Moving onto a player that was arguably the most enticing long-term prospect in attendance, LeBron Thomas. He’s a smart, scrappy, extremely poised point guard prospect with elite vision, defensive instincts, and the ability to touch the paint at will. Thomas has the ball on a string, able to reliably breakdown his assignment and make plays for others. He scores the ball quite efficiently from all three levels and now sports an improved three-point stroke. Next in his development process is working to get stronger, as it’ll only make him more physically-dominant on both ends of the floor. Coach Reid on Thomas: “LeBron is a great offensive rebounder! He needs to be better at moving without the ball. He has the tools to help impact his team and get wins. LeBron has nice lateral quickness but can take plays off at times. He can also work on staying in the game and not talking to the refs as much.” Thomas continued to show flashes of dominance at camp and will be one to Division I coaches to monitor closely over the coming years.
#86: 6’3 ’20 Daniel Kefene (Mount Mission)
Continuing onto a player that was arguably the most intriguing all-around prospect on this team, Daniel Kefene. He’s a long, wiry, high-motor wing prospect with quickness and the ability to get downhill and finish strong. Kefene possesses great footwork and knows how to force on-ball turnovers at a solid rate. He moves well without the ball and does a great job of finding space as a off-ball cutter. Next in his development process working on his consistency as a three-point shooter, as it would make him a more lethal offensive threat. Coach Reid on Kefene: “Daniel is very long! He moved well without the ball and improved in that area as the day carried along. He’s an average shooter that shares the ball nicely and willingly. Daniel is a nice kid that hustles on both ends of the floor. He’s athletic as can be!” Kefene enjoyed a great showing at camp and could have a breakout upcoming season at Mount Mission.
#101: 6’4 ’20 Trent McIntyre (Piedmont Classical)
Next, we look at a player that simply knows how to consistently affect all facets of the game, regardless of surrounding teammates, Trent McIntyre. He’s a smart, rugged all-around guard/wing prospect with a strong body and excellent two-way versatility. McIntyre naturally does everything and fills up the stat sheet as a result. He sets the tone defensively and knows how to properly run a team on offense. Next in his development process is working to become a knockdown three-point shooter, as it would make him virtually unstoppable on offense. Coach Reid on McIntyre: “Trent is a man amongst boys! He is a natural leader. He’s athletic and proved to be a very good decision-maker. Trent is a D1 prospect with legit size and wingspan. He’s likely a high D2 guy that will see the floor very early in his college career. He was a great teammate.” McIntyre did a phenomenal amount of everything during camp and will be one for college coaches to monitor, as he’s going to have another extremely productive season at Piedmont Classical.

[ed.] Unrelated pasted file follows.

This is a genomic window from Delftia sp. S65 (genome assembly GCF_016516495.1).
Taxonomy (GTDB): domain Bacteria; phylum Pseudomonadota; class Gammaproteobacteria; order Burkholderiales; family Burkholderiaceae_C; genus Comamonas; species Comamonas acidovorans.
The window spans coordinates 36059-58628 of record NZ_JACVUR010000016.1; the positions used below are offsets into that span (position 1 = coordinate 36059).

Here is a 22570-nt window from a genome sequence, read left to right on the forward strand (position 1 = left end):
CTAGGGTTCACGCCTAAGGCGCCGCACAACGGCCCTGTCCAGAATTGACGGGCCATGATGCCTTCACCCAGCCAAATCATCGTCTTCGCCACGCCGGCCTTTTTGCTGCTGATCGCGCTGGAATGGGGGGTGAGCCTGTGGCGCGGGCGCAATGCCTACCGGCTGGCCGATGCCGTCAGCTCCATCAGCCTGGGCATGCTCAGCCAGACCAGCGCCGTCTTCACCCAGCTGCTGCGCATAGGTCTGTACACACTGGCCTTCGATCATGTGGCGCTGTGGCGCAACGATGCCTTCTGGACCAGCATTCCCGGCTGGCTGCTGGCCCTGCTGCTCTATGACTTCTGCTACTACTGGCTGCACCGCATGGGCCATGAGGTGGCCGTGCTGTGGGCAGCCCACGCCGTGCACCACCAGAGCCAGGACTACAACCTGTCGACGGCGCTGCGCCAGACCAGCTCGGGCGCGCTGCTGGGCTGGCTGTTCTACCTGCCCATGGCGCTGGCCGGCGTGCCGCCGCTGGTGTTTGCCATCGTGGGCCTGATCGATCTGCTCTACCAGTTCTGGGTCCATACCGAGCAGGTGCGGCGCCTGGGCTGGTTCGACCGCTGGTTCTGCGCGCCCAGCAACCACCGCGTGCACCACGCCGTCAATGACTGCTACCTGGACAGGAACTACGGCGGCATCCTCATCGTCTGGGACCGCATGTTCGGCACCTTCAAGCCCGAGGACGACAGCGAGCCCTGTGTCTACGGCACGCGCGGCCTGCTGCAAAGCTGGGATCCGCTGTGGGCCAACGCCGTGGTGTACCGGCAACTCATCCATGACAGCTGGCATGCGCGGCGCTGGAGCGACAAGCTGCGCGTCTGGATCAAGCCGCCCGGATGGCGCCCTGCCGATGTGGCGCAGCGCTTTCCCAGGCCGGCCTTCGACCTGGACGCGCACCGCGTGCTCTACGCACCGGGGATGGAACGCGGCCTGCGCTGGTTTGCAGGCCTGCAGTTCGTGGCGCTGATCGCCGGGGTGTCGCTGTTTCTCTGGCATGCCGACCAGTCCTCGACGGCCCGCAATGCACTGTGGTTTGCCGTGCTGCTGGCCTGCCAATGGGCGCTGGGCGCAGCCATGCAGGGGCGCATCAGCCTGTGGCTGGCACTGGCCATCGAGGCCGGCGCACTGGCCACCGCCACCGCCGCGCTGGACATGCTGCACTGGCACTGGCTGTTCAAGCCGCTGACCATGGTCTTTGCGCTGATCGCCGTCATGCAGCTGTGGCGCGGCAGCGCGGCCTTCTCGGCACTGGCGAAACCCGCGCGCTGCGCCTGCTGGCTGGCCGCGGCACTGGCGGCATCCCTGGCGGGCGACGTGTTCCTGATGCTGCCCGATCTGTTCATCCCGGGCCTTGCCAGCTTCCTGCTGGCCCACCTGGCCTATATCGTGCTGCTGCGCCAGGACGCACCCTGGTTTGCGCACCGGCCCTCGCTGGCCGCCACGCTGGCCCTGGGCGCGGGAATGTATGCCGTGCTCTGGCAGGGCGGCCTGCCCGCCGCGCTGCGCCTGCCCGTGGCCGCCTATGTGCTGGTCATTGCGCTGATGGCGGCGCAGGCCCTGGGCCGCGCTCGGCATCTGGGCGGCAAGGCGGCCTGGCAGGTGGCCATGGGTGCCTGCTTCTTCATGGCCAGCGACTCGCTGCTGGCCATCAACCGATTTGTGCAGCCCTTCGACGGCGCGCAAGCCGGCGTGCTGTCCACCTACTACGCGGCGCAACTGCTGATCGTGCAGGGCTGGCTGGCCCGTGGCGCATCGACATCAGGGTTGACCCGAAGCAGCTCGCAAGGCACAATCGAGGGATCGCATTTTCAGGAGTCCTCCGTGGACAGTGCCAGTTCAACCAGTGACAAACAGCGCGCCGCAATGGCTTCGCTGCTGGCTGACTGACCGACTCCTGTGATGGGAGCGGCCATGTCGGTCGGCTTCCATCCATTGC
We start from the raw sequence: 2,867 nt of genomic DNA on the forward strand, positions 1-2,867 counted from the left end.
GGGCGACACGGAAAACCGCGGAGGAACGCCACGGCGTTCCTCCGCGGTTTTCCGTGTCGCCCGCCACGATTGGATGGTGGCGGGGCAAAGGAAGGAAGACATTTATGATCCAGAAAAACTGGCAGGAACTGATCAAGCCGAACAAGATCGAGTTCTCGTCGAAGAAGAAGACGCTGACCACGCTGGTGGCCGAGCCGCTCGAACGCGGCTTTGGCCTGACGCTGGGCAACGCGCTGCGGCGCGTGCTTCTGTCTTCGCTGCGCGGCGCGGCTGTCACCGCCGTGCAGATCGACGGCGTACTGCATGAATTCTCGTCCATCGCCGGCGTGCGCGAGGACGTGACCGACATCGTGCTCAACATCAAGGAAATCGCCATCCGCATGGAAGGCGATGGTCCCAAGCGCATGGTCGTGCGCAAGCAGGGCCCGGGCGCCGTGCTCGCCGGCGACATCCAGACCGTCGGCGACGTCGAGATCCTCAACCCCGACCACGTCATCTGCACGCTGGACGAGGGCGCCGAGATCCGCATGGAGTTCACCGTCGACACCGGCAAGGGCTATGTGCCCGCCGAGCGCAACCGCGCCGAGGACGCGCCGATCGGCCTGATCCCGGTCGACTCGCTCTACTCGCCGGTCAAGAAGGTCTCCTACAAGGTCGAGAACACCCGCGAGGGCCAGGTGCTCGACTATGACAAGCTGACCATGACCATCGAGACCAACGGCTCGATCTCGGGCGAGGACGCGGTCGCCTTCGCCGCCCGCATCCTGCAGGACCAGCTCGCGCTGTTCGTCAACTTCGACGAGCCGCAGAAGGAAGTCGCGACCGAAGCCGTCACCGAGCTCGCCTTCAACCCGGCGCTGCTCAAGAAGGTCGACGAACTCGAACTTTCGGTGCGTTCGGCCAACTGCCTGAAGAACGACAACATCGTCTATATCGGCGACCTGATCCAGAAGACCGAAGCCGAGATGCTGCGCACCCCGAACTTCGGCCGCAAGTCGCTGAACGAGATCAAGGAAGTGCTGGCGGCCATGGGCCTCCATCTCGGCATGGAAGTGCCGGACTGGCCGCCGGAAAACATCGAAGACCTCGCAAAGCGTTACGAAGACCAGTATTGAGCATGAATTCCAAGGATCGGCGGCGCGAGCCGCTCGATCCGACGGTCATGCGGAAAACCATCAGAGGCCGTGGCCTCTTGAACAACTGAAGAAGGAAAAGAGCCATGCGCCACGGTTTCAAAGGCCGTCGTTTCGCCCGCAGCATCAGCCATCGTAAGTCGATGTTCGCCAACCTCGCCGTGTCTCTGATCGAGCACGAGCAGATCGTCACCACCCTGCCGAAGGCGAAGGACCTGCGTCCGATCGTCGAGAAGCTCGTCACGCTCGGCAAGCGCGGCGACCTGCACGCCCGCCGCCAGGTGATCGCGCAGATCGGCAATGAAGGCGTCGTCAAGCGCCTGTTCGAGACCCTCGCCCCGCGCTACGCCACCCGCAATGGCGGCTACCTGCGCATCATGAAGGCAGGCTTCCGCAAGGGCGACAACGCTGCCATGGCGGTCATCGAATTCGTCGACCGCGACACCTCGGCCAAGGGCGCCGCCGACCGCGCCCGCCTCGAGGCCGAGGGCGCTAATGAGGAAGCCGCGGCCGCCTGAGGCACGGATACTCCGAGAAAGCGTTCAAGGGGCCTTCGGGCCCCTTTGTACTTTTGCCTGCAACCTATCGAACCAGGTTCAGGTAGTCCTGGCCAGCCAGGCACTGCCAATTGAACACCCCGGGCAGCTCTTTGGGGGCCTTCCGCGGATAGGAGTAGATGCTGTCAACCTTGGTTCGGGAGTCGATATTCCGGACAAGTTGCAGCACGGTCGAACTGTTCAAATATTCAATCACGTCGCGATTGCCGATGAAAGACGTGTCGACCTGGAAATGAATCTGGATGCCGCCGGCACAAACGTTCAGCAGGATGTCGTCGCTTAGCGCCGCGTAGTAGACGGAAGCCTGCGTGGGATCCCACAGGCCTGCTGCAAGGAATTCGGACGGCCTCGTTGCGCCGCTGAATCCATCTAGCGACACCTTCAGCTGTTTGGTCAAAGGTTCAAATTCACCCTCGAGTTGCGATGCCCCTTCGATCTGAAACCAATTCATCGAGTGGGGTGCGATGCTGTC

#105: 6’5 ’21 Harper Strickland (Wakefield)
Finishing up, we look at a player that was easily among the top standout prospects, Harper Strickland. He’s a smart, long forward prospect with a smooth shooting stroke and the ability to attack the basket quite effortlessly. Strickland plays extremely hard, which allows him to consistently outwork bigger/stronger opponents on the glass. He finishes well with either hand and plays above the rim at a quality rate. He causes matchup problems for opponents, given his nice amount of skill and two-way versatility. Next in his development process is working to become a better ball-handler, as it would allow him to cause mismatches against opposing forwards/posts. Coach Reid on Strickland: “Harper got better each game. He has great help-side defense and runs the floor well. He defended better players very well. Harper finishes nicely at the rim. D3 coaches should be giving him plenty of attention. He maintained a positive attitude and team-first approach throughout the day.” Strickland worked hard at camp and should have a productive upcoming season at Wakefield.